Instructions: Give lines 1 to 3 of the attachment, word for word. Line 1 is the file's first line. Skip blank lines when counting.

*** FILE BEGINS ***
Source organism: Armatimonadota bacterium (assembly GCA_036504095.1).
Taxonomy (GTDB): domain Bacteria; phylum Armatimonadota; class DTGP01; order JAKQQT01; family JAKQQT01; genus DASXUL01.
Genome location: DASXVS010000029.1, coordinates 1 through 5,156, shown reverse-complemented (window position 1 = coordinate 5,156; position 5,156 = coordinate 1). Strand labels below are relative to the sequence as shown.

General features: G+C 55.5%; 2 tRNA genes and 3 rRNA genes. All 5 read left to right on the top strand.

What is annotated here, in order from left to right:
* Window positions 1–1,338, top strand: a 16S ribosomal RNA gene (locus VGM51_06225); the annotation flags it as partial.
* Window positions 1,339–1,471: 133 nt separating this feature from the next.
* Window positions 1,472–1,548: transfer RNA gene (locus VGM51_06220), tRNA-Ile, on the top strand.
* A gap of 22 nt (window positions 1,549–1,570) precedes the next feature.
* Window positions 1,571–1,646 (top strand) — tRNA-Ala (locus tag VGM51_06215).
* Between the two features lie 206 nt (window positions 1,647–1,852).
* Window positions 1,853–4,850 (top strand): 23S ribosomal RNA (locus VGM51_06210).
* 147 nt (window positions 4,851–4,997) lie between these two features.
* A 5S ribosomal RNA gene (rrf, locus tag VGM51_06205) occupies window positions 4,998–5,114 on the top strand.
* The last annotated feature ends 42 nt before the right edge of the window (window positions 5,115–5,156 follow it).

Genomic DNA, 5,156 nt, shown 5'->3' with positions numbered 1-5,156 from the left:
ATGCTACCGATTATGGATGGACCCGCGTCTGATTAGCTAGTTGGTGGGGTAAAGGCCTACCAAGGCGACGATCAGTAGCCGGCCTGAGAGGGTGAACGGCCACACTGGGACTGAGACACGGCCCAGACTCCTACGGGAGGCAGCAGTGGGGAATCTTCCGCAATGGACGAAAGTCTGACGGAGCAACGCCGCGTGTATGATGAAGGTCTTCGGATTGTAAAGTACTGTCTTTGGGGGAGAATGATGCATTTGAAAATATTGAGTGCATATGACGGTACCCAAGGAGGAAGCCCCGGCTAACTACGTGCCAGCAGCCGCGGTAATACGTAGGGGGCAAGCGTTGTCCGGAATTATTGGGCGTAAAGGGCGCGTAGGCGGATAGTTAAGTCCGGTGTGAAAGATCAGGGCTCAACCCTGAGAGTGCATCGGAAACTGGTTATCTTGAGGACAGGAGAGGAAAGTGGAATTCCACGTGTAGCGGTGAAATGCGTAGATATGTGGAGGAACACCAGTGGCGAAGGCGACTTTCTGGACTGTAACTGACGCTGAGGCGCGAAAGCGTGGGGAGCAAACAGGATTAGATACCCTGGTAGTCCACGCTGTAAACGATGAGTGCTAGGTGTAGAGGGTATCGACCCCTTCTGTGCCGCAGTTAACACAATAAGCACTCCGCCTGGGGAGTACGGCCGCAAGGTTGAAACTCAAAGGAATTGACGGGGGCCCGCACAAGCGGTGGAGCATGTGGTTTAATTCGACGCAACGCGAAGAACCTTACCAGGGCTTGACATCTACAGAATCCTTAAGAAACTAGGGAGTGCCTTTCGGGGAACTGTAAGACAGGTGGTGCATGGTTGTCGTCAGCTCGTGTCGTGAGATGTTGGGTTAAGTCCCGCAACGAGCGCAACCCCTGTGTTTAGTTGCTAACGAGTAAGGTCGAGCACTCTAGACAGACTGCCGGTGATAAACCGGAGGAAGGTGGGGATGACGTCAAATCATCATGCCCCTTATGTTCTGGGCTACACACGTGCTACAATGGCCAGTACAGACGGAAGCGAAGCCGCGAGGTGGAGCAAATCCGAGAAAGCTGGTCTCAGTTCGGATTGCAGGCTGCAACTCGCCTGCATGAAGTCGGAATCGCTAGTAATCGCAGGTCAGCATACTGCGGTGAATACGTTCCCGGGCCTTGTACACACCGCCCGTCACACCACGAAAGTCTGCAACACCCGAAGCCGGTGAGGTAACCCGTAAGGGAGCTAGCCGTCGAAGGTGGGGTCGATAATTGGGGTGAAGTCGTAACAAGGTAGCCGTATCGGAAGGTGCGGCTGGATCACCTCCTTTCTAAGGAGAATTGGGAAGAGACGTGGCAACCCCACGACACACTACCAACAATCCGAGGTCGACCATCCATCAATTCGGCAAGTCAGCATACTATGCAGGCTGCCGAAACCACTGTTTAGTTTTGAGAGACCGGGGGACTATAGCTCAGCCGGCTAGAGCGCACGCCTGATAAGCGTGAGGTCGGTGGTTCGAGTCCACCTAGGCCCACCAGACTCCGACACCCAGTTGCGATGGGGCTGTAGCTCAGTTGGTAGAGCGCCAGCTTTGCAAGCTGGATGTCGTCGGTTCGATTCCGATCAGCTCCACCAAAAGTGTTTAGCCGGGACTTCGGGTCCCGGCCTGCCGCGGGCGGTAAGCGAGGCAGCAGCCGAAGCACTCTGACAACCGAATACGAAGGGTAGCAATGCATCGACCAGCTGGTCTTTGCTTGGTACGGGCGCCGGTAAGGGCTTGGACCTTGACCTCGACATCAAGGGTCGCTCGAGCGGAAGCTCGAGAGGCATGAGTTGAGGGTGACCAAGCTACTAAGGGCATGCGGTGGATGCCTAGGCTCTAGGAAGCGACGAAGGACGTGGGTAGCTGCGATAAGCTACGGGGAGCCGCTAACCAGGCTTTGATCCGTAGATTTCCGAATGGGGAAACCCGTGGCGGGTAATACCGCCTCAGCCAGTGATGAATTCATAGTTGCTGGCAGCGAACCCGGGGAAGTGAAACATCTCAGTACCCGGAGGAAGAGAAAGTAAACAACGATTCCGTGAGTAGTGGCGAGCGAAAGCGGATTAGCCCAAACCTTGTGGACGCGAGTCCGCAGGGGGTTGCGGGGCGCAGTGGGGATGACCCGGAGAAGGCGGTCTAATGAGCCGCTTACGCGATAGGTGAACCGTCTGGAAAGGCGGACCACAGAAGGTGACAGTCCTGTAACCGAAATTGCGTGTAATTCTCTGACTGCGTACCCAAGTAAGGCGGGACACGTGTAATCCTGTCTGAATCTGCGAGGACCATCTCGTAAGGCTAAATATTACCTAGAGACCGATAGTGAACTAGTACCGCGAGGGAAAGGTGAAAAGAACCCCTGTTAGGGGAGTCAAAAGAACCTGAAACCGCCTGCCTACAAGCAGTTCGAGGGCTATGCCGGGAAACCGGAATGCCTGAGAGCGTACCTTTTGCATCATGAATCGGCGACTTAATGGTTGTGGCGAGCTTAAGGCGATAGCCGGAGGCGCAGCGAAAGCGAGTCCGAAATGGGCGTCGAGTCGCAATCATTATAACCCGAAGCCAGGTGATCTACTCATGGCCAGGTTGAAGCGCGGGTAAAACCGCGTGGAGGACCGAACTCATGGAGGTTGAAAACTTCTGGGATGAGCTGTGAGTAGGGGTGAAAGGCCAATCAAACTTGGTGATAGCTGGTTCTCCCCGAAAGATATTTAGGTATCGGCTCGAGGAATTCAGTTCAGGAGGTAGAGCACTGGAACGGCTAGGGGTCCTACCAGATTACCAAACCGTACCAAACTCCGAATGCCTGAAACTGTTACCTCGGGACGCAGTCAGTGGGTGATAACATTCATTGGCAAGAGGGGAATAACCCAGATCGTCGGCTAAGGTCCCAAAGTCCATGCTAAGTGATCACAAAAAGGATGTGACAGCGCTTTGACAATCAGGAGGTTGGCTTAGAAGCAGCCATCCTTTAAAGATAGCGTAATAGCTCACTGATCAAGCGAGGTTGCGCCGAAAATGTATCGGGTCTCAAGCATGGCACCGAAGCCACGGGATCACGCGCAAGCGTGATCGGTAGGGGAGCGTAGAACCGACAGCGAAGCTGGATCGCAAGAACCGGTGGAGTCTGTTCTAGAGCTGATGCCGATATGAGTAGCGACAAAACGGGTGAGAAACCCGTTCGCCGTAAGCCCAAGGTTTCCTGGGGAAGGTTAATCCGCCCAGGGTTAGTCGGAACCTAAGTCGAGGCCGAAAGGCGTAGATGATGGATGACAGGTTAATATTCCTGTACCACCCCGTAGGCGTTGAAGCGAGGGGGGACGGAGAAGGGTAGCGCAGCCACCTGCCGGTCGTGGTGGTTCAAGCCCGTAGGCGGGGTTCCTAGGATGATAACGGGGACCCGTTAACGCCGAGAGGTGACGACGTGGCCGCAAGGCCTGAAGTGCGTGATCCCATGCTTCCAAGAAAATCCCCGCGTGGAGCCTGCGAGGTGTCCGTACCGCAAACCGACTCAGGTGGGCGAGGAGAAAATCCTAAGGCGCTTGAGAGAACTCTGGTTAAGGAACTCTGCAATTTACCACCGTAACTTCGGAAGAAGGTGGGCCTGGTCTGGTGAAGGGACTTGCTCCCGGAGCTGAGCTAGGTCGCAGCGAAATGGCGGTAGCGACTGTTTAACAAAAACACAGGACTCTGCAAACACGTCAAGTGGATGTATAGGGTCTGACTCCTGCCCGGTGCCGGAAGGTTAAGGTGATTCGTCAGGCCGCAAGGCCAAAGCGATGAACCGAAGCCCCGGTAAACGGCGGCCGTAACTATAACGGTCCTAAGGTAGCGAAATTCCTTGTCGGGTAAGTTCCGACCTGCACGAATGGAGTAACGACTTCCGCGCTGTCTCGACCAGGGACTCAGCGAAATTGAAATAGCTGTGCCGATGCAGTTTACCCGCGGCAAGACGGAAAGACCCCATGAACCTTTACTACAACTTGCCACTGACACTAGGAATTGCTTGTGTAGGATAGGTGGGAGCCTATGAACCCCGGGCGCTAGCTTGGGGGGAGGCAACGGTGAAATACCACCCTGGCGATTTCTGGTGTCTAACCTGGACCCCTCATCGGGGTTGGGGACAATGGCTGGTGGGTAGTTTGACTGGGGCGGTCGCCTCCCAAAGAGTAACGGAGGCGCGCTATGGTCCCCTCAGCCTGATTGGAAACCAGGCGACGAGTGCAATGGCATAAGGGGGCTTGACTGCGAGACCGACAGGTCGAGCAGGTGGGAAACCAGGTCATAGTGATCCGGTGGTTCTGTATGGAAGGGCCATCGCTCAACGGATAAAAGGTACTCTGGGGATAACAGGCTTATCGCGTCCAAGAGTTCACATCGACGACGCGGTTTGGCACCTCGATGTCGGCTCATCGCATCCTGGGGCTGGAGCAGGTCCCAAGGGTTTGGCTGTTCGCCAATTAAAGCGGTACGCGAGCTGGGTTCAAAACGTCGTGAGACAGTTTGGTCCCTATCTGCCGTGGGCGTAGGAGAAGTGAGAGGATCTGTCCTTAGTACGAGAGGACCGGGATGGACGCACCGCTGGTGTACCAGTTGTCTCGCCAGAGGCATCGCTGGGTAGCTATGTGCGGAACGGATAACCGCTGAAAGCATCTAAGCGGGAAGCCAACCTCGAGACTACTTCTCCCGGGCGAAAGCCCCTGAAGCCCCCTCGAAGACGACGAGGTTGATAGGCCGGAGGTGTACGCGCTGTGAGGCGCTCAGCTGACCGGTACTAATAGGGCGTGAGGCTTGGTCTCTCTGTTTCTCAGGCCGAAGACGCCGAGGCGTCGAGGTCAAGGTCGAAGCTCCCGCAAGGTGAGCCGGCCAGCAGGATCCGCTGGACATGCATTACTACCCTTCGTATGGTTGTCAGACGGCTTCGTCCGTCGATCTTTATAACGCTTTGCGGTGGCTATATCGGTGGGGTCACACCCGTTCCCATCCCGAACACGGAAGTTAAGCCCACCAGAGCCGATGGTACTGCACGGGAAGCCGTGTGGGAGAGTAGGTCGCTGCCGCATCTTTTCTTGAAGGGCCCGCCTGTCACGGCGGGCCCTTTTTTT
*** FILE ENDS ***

Source organism: Armatimonadota bacterium (assembly GCA_036504095.1).
Taxonomy (GTDB): domain Bacteria; phylum Armatimonadota; class DTGP01; order JAKQQT01; family JAKQQT01; genus DASXUL01.
Genome location: DASXVS010000029.1, coordinates 1 through 5,156, shown reverse-complemented (window position 1 = coordinate 5,156; position 5,156 = coordinate 1). Strand labels below are relative to the sequence as shown.